South African Trade Unions Accused Of Betraying Members

South African Trade Unions Accused Of Betraying Members
South African workers are still being exploited by foreign owned companies

AFRICANGLOBE – Several affiliates of South Africa’s largest trade union federation, Confederation of South African Trade Unions (Cosatu) have accused the leaders of the body of undermining it and turning it “into a toothless giant in order to please its political masters”.

Nine of Cosatu’s 21 affiliates – including the National Union of Metalworkers (NUMSA), which is the biggest union – said the federation no longer had the interests of workers at heart as it was serving unnamed political masters.

“We believe that we have the support of the majority of COSATU workers,” the unions said in a joint statement Monday.

The affiliates are the Communication Workers Union, the Democratic Nurses Union of SA, the Food and Allied Workers Union and NUMSA.

Others include the Public and Allied Workers Union of SA, the SA Commercial and Catering Workers Union, the SA Football Players Union, the SA Municipal Workers Union, and the SA State and Allied Workers Union.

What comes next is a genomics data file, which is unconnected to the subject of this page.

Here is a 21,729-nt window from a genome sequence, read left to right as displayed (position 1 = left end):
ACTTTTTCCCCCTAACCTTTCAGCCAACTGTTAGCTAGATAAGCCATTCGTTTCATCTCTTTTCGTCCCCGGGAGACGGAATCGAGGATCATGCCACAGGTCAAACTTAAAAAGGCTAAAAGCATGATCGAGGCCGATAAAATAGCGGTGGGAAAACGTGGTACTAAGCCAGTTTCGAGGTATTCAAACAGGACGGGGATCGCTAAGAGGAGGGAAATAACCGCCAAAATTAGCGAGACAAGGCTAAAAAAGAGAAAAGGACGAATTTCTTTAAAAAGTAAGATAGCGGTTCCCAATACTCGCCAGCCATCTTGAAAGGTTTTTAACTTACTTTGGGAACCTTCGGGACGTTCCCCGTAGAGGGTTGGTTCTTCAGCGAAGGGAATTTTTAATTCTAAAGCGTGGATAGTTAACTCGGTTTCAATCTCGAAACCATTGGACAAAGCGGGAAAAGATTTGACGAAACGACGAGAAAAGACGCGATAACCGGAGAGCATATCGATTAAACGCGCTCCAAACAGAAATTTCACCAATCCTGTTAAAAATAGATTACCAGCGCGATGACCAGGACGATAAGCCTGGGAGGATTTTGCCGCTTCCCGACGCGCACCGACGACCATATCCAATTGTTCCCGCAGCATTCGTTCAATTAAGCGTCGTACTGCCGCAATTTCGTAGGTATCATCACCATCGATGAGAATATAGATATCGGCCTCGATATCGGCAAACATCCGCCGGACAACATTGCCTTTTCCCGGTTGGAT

Last week Cosatu held a special executive meeting in Johannesburg where it discussed holding a special national congress.

The executive, however, declined a request by the nine affiliates, who boycotted the meeting, for a special national congress.

The affiliates said they did not understand why Cosatu claimed it could not afford a special congress yet it was paying millions of rand for a special audit to prosecute suspended secretary general, Zwelinzima Vavi.

The nine affiliates have called for the reinstatement of Vavi, whom they consider the legitimate voice of the workers.

Vavi was suspended last year after he said he was accused of allegedly having an affair with a junior employee.

The nine affiliates want a congress to be held by the end of March and a new Cosatu leadership elected and have threatened to take the mother body to court if a congress is not held.

The unions said they would continue to campaign for the congress and would use all “constitutional and legal means” to do so.

The executive meeting also took a decision to give NUMSA an ultimatum following resolutions it had taken at its special congress last year.

Cosatu wants NUMSA to give reasons why it should not be suspended or expelled.

The body’s president, Sdumo Dlamini told reporters that he was hopeful that the disagreements between affiliates would be dealt with.


Apartheid Did Not Die